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A blog from CityRealty (Links below will take you to the 6sqft site)

Downtown by Starck, 15 Broad Street

At The Southeast corner of Wall Street

86
Carter Horsley
Review by Carter Horsley
Carter Horsley Carter B. Horsley, a former journalist for The New York Times, The International Herald Tribune and The New York Post. Mr. Horsley is also the editorial director of CityRealty.com.
 

Directly across Wall Street from Federal Hall National Memorial and directly across Broad Street from the New York Stock Exchange, Downtown by Philippe Stark at 15 Broad Street is  a  major conversion project of two commercial structures to condominium apartments at the most impressive Lower Manhattan location.

It consists of the five-story building at 23 Wall Street that originally was the headquarters of J. P. Morgan's banking operations and the 42-story office building at 15 Broad Street that wraps around it and was originally the Equitable Trust Building. 

23 Wall Street was built in 1914, one year after the death of J. P. Morgan, and it was linked in 1957 to 15 Broad Street, which was built in 1928.

An article by David W. Dunlap in the May 11, 2004 edition of The New York Times  called the intersection “Finance’s Holiest Corner,” noting that both buildings were “later remodeled as headquarters of the Morgan Guaranty Trust Company, corporate forerunner of J. P. Morgan Chase & Company."

In 2003, A. I. & Boymelgreen of Brooklyn bought these two buildings for $100 million and announced plans for their renovation and conversion by French designer Philippe Starck.  The tower was converted in 2007 into 326 apartments and the roof of the low rise corner building was turned into a lavish and large roof deck for the tower’s residents.

Bottom Line

With frontages on both Wall and Broad Streets, Downtown by Philippe Starck at 15 Broad Street is the proverbial heart of the Financial District and has enough amenities to make each resident feel like a C.E.O., including a spectacular roof “deck” atop 23 Wall Street directly across from the New York Stock Exchange.

Description

The 42-story former office building has a three-story limestone-clad base with very tall 2nd-floor windows that are closely aligned with similar tall windows in “The Corner” building at 23 Wall Street.  The tower also has stringcourses bracketing the third floor and several “wedding-cake” setbacks near the top.  Both buildings are relatively unremarkable architecturally.

A very large, 1,900-piece, Louis XV chandelier that hung in the main banking hall at 23 Wall Street was installed in the lobby of the 15 Broad Street building and it hovers, incongruously, just a few inches off the floor, and, in addition to its many crystals, the chandelier has small plasma screens showing the faces of its residents.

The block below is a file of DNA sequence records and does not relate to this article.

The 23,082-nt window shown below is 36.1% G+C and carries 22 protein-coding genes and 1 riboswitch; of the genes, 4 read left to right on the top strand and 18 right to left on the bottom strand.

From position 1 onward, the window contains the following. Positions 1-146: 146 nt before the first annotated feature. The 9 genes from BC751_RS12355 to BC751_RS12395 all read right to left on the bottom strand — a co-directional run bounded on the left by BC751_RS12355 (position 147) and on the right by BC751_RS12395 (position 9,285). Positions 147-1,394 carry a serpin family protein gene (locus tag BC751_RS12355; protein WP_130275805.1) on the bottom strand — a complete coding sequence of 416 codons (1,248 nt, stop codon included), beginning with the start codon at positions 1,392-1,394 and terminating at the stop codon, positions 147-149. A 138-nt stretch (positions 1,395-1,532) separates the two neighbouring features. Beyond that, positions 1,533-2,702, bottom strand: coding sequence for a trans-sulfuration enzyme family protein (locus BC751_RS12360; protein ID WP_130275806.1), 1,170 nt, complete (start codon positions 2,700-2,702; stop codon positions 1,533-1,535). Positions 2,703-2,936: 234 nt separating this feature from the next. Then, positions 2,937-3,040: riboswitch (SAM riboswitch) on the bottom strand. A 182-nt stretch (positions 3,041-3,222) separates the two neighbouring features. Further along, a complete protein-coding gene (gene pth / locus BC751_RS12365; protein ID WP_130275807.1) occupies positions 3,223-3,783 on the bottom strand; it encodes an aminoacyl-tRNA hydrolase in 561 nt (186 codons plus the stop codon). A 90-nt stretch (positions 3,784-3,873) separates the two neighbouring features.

As startling as that chandelier is, blocking most of the lobby passageway surrounded by a low, glass fence, the showpiece of the development is the roof of the low-rise corner building at 23 Wall Street across the street from Federal Hall.  On this large roof, Mr. Starck designed a garden with trees, teak decking, a large pool fed by a crook-shaped pipe, and a "topiary wall” with window-like openings in which lanterns hang.  The view from the rooftop is spectacular as it looks directly at the highly decorative pediment of the New York Stock Exchange.

The tall building at 15 Broad Street has a small wing that extends to 37 Wall Street on the west side of 23 Wall Street.

Amenities

The building, which has a doorman, has a bowling alley in the basement in space that was formerly used as a shooting range for the bank’s security guards. 

It also has basketball and squash courts, a lap pool and a small theater.

Apartments

Apartments have high ceilings, many over 11 feet high, and Bosch washers and dryers.

Kitchens have Jenn-Air stainless steel refrigerators, Bosch gas cooktops and convection ovens, and lighting designed by Philippe Stark.  Baths are finished in 16-inch Thassos marble and have Duravit soaking tubs and Hansgrohe shower fixtures.

There are 160 different apartment layouts and many have long hallways.

Some “studio” apartments are large.  One on the 14th floor has a 41-foot living room with an open kitchen and a 9-foot entry foyer.

A large two-bedroom unit on the 37th floor has a 25-foot-long entrance foyer that leads past an eat-in kitchen to a 32-foot-living room that opens fully onto a 15-foot-long library that opens once a large terrace.  A long gallery off the foyer leads to the bedrooms.

Apartment 1001 has an entry foyer that leads around closets to a 23-foot-long living room  with open kitchen and an angled 14-foot-long alcove

Apartment 2722 has a three-step-up home office, a long corridor with an open kitchen leading to a large living room and a large bedroom with a very long walk-in closet.

Apartment 2400 is a two-bedroom unit with an 18-foot-long foyer that leads to a 35-foot-long corridor with open kitchen that opens onto a 25-foot-long living room with a large terrace.